In the latest sign that nothing is off limits for hackers looking to wreak havoc on the nation’s computer systems, Broward Health recently reported the theft of the records of some 1.3 million people. Included in the breach were patient social security numbers, medical histories, and bank account information.
Broward Health is a regional health care provider that services the southeastern portion of Florida. For comparison’s sake, the population of Broward County is about 2 million people, and while not everyone involved in the breach was a resident of Broward County, it can be assumed that a large percentage of the population has been affected.
Unlike recent cyberattacks against healthcare-related targets, the Broward Health breach was limited solely to the theft of personal information and did not target active healthcare infrastructure. “Patient care was not disrupted or impacted at any time during or following this incident,” said Broward Health spokesperson Jennifer Smith.
In the grand scheme of things, Broward Health may have gotten off easy. Cyberattacks, even against healthcare entities, are becoming increasingly aggressive as hacker groups use ransomware to hold hospital computer networks, servers, and in some cases even medical equipment hostage. The systems are not released until a ransom has been paid, but that is not a guarantee that the compromised information has not made it out into the wild.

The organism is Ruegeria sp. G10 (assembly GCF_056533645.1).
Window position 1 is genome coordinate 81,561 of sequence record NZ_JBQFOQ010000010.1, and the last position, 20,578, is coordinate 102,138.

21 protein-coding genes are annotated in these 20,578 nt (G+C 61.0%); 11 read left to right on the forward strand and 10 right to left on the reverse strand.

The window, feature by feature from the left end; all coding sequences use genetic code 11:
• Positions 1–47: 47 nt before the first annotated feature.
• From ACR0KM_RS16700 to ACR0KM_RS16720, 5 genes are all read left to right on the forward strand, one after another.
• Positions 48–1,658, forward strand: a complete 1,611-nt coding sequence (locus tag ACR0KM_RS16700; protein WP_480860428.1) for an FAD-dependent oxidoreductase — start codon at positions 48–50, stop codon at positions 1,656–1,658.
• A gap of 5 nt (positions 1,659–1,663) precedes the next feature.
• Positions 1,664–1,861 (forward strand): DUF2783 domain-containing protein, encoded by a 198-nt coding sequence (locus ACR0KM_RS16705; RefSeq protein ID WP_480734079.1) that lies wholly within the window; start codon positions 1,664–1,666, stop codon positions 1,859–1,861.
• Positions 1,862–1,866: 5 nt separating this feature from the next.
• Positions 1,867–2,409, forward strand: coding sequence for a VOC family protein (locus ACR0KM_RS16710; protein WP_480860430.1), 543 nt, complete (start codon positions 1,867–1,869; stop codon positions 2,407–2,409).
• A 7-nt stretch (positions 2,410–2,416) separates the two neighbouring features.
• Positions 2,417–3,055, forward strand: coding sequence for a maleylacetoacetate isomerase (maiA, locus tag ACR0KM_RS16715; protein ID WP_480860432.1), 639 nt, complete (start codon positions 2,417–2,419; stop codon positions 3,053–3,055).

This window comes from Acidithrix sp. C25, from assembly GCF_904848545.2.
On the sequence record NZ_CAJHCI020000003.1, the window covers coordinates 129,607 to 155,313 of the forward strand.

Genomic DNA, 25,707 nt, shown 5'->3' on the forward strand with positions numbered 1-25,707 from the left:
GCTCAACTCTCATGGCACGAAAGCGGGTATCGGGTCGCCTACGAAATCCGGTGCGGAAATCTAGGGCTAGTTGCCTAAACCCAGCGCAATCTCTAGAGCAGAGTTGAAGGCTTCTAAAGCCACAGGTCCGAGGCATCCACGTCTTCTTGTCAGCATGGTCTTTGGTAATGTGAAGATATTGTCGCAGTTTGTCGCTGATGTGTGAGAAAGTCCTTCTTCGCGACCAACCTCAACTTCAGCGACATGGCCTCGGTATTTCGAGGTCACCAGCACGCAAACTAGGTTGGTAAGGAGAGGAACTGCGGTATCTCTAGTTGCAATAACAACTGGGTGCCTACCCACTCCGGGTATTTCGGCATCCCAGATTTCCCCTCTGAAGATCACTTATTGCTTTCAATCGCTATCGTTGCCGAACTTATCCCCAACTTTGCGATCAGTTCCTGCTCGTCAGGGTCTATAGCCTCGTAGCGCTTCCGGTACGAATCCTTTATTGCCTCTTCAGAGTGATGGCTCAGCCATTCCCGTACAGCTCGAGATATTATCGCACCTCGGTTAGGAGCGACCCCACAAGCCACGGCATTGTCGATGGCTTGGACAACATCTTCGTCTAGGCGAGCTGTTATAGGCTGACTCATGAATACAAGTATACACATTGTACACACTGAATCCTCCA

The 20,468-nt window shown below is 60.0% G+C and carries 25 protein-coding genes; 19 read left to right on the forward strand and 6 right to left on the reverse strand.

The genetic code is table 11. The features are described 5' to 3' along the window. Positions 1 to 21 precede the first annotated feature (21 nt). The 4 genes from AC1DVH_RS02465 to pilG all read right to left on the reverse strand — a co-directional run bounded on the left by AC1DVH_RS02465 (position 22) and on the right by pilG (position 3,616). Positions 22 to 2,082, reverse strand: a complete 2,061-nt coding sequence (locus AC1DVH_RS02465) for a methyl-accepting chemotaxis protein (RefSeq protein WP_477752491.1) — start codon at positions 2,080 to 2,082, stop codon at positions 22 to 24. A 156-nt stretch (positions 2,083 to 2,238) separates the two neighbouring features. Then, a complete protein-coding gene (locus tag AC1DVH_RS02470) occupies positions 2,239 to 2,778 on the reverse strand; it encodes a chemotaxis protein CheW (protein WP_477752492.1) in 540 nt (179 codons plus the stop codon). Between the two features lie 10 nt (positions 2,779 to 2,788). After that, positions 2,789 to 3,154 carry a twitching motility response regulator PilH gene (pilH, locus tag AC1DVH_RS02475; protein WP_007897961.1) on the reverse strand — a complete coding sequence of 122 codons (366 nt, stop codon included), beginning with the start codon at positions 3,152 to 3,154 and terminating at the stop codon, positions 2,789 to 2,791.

An Alabama lawsuit filed late last year shows just how far an attack of this kind can go. The victim in the case was an infant and may have been the first U.S.-based fatality due to a ransomware attack. The attack interfered with internal hospital communication systems and prevented key personnel from getting the information they needed to determine that the infant was in distress. By the time the medical team realized that the infant’s umbilical cord was wrapped around her neck, it was too late. The attack that killed the infant is believed to have originated out of Russia and was conducted by a group that has been attacking U.S. healthcare facilities since 2018.